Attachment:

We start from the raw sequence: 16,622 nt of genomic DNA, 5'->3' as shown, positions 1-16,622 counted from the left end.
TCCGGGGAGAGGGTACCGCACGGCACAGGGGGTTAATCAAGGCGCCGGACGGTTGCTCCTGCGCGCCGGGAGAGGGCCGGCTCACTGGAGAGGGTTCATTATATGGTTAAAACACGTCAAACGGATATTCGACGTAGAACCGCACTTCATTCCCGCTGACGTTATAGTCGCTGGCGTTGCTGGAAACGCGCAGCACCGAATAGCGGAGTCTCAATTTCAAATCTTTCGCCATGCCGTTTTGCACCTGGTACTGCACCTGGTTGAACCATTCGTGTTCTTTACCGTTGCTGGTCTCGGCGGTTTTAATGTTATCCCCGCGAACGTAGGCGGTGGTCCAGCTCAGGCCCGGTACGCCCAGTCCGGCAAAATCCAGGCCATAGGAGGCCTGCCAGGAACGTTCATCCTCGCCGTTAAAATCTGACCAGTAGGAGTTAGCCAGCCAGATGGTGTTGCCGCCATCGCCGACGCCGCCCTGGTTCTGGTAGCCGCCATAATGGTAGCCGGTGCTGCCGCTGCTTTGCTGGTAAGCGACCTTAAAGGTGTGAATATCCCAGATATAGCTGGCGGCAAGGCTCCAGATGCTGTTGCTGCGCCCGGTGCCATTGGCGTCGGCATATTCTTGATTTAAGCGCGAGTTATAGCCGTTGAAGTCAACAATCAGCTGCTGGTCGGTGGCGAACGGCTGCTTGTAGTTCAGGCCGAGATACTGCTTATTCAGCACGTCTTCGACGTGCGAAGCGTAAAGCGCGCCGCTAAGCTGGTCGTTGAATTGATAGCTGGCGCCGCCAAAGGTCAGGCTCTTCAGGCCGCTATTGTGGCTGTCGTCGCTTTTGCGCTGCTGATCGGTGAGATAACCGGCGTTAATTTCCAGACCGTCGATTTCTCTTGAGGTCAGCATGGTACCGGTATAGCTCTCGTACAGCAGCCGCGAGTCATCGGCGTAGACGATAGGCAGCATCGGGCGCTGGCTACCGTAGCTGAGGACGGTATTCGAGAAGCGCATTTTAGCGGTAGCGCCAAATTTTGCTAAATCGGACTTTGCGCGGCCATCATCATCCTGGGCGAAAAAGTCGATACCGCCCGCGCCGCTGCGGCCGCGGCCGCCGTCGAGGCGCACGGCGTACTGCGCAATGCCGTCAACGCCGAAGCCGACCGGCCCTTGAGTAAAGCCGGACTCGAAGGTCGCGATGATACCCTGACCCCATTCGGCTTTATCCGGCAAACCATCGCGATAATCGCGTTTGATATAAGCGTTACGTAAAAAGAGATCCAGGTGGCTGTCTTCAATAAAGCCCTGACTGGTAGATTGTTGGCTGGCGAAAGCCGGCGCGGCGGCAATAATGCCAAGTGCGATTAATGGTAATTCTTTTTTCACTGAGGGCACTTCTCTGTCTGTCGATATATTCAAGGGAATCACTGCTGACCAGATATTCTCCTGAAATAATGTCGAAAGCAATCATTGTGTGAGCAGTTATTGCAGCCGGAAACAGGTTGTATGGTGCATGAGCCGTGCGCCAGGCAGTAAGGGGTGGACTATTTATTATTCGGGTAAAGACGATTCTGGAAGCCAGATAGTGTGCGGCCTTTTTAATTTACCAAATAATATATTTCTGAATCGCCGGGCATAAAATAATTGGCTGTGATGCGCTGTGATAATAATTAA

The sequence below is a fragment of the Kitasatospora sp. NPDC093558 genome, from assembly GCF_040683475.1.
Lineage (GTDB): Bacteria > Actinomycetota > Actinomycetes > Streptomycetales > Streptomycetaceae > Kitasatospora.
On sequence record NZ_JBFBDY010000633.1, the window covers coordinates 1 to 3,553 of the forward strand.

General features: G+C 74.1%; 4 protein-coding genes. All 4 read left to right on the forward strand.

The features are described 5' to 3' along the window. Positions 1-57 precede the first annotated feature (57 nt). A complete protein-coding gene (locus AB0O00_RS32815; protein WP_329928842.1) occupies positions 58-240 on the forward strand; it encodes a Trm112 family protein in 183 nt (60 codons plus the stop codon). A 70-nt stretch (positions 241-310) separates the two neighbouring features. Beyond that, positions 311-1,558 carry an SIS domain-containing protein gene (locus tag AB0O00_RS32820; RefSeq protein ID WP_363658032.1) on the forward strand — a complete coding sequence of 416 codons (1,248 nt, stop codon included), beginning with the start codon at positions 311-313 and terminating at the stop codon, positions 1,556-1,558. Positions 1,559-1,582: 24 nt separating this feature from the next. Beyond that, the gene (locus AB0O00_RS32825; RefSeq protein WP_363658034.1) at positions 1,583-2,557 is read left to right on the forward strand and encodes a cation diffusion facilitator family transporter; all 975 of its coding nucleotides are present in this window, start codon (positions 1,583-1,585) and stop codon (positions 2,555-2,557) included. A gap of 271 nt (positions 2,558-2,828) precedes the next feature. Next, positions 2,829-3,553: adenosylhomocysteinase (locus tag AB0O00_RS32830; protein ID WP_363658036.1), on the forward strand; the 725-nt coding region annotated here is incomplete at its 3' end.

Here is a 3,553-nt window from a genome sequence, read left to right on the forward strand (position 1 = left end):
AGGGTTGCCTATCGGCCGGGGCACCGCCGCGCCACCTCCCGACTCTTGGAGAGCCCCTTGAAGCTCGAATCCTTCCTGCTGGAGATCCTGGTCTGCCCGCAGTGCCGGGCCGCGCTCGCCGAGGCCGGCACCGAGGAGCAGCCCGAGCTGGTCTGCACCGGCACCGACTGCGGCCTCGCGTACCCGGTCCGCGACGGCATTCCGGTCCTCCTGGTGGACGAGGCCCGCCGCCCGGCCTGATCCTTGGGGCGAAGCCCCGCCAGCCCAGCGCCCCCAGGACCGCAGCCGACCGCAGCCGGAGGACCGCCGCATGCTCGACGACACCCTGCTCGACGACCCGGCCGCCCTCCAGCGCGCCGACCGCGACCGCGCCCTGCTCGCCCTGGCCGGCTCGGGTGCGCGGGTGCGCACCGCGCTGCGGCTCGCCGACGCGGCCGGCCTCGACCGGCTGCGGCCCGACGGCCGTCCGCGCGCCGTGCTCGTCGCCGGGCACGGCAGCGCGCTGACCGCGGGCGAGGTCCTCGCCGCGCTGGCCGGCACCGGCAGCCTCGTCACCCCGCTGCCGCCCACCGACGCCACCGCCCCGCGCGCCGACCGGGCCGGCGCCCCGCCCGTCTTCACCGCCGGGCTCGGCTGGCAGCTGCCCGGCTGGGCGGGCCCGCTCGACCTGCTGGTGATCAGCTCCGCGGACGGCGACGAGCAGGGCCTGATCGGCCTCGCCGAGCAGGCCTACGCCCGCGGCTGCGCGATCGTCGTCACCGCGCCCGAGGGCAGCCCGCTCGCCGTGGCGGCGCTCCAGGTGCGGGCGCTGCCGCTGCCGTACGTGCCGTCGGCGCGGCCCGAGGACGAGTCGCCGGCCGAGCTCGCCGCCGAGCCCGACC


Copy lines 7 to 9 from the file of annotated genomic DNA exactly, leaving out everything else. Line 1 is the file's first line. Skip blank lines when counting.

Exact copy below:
The features are described 5' to 3' along the window. Positions 1-57 precede the first annotated feature (57 nt). A complete protein-coding gene (locus AB0O00_RS32815; protein WP_329928842.1) occupies positions 58-240 on the forward strand; it encodes a Trm112 family protein in 183 nt (60 codons plus the stop codon). A 70-nt stretch (positions 241-310) separates the two neighbouring features. Beyond that, positions 311-1,558 carry an SIS domain-containing protein gene (locus tag AB0O00_RS32820; RefSeq protein ID WP_363658032.1) on the forward strand — a complete coding sequence of 416 codons (1,248 nt, stop codon included), beginning with the start codon at positions 311-313 and terminating at the stop codon, positions 1,556-1,558. Positions 1,559-1,582: 24 nt separating this feature from the next. Beyond that, the gene (locus AB0O00_RS32825; RefSeq protein WP_363658034.1) at positions 1,583-2,557 is read left to right on the forward strand and encodes a cation diffusion facilitator family transporter; all 975 of its coding nucleotides are present in this window, start codon (positions 1,583-1,585) and stop codon (positions 2,555-2,557) included. A gap of 271 nt (positions 2,558-2,828) precedes the next feature. Next, positions 2,829-3,553: adenosylhomocysteinase (locus tag AB0O00_RS32830; protein ID WP_363658036.1), on the forward strand; the 725-nt coding region annotated here is incomplete at its 3' end.

Here is a 3,553-nt window from a genome sequence, read left to right on the forward strand (position 1 = left end):
AGGGTTGCCTATCGGCCGGGGCACCGCCGCGCCACCTCCCGACTCTTGGAGAGCCCCTTGAAGCTCGAATCCTTCCTGCTGGAGATCCTGGTCTGCCCGCAGTGCCGGGCCGCGCTCGCCGAGGCCGGCACCGAGGAGCAGCCCGAGCTGGTCTGCACCGGCACCGACTGCGGCCTCGCGTACCCGGTCCGCGACGGCATTCCGGTCCTCCTGGTGGACGAGGCCCGCCGCCCGGCCTGATCCTTGGGGCGAAGCCCCGCCAGCCCAGCGCCCCCAGGACCGCAGCCGACCGCAGCCGGAGGACCGCCGCATGCTCGACGACACCCTGCTCGACGACCCGGCCGCCCTCCAGCGCGCCGACCGCGACCGCGCCCTGCTCGCCCTGGCCGGCTCGGGTGCGCGGGTGCGCACCGCGCTGCGGCTCGCCGACGCGGCCGGCCTCGACCGGCTGCGGCCCGACGGCCGTCCGCGCGCCGTGCTCGTCGCCGGGCACGGCAGCGCGCTGACCGCGGGCGAGGTCCTCGCCGCGCTGGCCGGCACCGGCAGCCTCGTCACCCCGCTGCCGCCCACCGACGCCACCGCCCCGCGCGCCGACCGGGCCGGCGCCCCGCCCGTCTTCACCGCCGGGCTCGGCTGGCAGCTGCCCGGCTGGGCGGGCCCGCTCGACCTGCTGGTGATCAGCTCCGCGGACGGCGACGAGCAGGGCCTGATCGGCCTCGCCGAGCAGGCCTACGCCCGCGGCTGCGCGATCGTCGTCACCGCGCCCGAGGGCAGCCCGCTCGCCGTGGCGGCGCTCCAGGTGCGGGCGCTGCCGCTGCCGTACGTGCCGTCGGCGCGGCCCGAGGACGAGTCGCCGGCCGAGCTCGCCGCCGAGCCCGACC